Efforts to counter the COVID-19 pandemic have seen unprecedented restrictions on movement being imposed in many countries, both at borders and within countries. Some communities and policymakers have adopted increasingly hostile attitudes towards migrants, whom they perceive as contagion risks. Barriers to movement are therefore not only state-imposed but can also be community led.

While these measures are reducing migration and the smuggling business in many regions in the short term, they are also heightening migrant-protection risks.
Such measures are also likely to swell the profits of the smuggling industry in the medium term. COVID-19, and the measures introduced to control it are likely to increase the drivers for movement; the vulnerability of migrants at any point in their journey; the militarization of borders; and the further reduction of safe and legal routes.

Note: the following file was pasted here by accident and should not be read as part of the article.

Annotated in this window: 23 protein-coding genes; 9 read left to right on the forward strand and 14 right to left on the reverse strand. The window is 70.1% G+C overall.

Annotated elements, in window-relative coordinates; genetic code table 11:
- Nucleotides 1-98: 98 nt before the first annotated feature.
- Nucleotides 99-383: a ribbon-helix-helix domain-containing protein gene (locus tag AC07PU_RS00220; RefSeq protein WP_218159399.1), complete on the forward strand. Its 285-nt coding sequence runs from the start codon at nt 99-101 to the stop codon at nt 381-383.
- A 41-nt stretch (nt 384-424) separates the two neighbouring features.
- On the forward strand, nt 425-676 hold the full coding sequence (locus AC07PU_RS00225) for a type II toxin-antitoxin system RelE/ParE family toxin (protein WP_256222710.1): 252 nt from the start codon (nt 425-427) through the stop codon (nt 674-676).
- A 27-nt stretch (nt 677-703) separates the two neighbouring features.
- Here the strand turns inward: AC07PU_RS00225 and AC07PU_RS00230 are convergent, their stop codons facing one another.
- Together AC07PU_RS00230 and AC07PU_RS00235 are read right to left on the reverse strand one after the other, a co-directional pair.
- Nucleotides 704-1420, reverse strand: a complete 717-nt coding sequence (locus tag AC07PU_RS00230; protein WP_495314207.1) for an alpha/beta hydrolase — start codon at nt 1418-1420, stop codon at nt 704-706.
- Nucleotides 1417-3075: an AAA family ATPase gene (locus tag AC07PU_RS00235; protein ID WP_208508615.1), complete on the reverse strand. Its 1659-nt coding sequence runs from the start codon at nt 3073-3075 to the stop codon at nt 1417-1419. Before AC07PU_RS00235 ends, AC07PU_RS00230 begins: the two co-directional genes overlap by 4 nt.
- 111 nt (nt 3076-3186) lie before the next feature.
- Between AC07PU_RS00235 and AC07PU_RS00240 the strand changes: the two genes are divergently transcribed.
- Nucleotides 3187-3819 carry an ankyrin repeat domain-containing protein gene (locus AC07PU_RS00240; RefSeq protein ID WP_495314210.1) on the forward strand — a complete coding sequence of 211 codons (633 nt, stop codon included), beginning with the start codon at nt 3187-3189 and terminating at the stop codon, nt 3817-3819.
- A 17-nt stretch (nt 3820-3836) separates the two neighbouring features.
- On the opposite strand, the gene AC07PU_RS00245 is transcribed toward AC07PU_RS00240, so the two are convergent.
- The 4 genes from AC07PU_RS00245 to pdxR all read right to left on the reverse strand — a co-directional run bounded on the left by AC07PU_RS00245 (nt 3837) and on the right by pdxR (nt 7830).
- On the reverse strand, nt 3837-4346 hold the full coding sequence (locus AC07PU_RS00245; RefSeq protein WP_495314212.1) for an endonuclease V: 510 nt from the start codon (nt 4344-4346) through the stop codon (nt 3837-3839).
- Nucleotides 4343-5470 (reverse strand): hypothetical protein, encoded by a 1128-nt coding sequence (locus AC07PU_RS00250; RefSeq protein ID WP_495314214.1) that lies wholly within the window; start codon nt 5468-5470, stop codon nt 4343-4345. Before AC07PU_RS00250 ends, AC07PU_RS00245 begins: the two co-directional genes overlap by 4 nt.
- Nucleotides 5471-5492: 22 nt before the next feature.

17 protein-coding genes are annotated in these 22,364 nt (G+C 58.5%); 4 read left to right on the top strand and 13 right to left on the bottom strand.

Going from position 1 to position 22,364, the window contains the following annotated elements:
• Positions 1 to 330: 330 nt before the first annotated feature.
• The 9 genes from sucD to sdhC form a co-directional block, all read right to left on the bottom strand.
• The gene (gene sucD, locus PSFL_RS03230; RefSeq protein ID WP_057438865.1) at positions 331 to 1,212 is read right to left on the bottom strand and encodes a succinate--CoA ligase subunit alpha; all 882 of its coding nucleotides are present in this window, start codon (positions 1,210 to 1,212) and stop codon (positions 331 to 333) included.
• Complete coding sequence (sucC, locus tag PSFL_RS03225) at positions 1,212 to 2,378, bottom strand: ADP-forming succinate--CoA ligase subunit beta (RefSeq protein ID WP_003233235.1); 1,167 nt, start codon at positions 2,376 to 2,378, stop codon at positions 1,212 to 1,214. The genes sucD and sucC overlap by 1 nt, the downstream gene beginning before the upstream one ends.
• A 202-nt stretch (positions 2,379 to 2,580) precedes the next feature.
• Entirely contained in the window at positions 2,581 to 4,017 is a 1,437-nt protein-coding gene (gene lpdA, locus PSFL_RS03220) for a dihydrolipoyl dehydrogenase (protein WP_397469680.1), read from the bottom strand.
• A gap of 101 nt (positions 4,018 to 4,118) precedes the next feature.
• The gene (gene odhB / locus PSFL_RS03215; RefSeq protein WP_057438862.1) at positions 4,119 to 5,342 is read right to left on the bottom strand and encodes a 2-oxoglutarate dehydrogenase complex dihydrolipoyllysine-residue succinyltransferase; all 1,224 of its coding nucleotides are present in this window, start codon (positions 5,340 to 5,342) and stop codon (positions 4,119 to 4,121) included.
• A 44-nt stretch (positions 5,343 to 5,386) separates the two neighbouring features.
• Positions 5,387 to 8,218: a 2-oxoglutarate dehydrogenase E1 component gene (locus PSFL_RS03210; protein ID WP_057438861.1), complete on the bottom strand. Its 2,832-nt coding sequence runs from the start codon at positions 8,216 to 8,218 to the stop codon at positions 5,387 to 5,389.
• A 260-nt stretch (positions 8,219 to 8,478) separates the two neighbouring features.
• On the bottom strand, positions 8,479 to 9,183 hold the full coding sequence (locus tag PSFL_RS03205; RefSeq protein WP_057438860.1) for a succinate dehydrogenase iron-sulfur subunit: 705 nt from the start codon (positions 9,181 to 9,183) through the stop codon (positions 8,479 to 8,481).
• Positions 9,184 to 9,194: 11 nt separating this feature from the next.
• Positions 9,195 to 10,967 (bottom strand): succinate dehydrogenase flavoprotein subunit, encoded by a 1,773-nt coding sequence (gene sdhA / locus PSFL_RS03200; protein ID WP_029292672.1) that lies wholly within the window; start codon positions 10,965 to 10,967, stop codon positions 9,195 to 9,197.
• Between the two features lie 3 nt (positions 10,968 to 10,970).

As the policy environment becomes more hostile to migration, the operating risks and prices of smuggling look set to rise. This may drive out operators with a lower risk appetite and attract organized-crime groups, who are more likely to exploit migrants for ever greater profit.

To avoid emerging into a post-pandemic landscape characterized by a dramatically more severe migrant crisis and a more lucrative and professionalized smuggling market controlled by organized crime, it is key to monitor and mitigate the impact of COVID-19 on migrants and refugees throughout the pandemic.